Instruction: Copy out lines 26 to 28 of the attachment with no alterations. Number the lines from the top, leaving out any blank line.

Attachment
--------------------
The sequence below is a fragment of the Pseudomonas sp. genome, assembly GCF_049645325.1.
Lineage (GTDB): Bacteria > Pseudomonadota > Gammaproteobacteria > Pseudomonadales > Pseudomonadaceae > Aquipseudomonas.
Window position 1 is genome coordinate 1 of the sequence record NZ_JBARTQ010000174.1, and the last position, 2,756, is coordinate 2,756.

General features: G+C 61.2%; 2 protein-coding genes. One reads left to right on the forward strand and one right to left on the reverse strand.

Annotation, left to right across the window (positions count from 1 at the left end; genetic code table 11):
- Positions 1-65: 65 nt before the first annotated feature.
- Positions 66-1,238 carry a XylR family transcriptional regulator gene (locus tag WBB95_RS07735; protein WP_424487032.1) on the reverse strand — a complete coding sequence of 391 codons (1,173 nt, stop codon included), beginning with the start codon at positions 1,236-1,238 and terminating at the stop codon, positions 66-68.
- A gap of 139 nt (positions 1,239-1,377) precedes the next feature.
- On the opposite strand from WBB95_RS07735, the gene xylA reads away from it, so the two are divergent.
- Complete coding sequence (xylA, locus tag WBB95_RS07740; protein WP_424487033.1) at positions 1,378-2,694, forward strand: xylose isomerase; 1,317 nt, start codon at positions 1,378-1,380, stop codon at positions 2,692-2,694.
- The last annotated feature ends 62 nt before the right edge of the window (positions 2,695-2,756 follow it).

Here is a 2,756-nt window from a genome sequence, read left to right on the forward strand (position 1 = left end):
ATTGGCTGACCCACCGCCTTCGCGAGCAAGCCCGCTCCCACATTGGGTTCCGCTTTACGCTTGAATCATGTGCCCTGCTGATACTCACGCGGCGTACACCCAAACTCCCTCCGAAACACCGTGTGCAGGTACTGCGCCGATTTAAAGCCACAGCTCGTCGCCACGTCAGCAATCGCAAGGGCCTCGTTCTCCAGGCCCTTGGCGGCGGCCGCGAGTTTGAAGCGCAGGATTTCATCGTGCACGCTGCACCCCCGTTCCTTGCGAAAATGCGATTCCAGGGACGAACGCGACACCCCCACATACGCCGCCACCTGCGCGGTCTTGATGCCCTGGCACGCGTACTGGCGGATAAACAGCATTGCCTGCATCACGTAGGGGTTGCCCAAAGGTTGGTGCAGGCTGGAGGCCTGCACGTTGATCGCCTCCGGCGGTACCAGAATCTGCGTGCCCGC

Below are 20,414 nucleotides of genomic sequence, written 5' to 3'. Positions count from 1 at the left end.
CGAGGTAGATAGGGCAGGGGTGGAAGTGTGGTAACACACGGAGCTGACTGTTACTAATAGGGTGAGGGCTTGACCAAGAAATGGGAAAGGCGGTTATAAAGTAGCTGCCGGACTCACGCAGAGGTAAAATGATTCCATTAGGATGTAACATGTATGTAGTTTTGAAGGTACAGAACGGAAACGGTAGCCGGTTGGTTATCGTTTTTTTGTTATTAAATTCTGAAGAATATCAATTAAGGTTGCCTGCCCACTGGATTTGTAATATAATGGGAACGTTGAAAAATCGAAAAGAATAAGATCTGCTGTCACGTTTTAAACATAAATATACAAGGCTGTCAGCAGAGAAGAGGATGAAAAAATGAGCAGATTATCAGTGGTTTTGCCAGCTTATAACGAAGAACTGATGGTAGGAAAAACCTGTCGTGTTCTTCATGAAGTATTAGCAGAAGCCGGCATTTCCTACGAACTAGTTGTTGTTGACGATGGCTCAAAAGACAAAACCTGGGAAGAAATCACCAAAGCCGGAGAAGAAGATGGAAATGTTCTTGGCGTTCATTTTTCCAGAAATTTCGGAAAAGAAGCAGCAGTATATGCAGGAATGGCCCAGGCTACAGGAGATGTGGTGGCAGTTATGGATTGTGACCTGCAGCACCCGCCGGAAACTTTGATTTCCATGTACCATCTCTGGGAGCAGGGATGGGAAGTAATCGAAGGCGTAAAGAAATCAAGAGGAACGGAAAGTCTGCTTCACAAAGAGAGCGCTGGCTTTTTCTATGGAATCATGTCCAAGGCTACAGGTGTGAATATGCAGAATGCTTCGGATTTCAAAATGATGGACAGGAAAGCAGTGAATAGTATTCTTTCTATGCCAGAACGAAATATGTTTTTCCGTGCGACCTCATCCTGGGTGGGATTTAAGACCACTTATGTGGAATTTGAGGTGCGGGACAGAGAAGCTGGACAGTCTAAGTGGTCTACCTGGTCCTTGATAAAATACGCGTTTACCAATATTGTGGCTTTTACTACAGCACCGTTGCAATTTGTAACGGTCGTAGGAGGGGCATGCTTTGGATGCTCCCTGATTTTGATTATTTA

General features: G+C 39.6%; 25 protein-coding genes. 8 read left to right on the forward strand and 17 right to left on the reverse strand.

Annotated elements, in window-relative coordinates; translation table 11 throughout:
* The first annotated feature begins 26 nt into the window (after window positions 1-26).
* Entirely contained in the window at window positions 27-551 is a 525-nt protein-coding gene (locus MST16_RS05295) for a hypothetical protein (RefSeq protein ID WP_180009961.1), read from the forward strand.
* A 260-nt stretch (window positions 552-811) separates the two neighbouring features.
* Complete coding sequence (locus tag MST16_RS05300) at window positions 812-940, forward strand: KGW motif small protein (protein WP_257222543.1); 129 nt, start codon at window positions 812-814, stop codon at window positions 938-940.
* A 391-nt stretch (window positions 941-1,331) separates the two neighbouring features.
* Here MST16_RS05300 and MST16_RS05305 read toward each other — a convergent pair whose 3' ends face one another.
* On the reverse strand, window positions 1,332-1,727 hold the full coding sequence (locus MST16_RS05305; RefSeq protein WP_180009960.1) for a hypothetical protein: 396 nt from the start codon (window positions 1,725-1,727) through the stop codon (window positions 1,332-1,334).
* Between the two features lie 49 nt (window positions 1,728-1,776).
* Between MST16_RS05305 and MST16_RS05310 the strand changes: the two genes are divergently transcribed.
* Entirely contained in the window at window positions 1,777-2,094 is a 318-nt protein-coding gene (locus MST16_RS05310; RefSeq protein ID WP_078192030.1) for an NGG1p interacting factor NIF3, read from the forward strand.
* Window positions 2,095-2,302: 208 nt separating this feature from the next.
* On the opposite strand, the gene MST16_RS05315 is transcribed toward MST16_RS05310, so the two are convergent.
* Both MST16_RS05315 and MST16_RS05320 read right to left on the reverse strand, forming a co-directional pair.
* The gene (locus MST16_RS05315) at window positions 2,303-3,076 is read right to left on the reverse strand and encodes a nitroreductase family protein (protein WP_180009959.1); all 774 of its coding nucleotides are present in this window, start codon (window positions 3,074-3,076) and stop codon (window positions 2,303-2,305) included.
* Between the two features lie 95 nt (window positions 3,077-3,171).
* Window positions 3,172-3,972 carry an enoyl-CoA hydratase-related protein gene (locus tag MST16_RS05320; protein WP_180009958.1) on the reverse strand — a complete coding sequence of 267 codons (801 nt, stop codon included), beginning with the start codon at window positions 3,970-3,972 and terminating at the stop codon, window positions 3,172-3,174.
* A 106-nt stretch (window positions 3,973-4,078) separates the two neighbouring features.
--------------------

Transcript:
* Between MST16_RS05305 and MST16_RS05310 the strand changes: the two genes are divergently transcribed.
* Entirely contained in the window at window positions 1,777-2,094 is a 318-nt protein-coding gene (locus MST16_RS05310; RefSeq protein ID WP_078192030.1) for an NGG1p interacting factor NIF3, read from the forward strand.
* Window positions 2,095-2,302: 208 nt separating this feature from the next.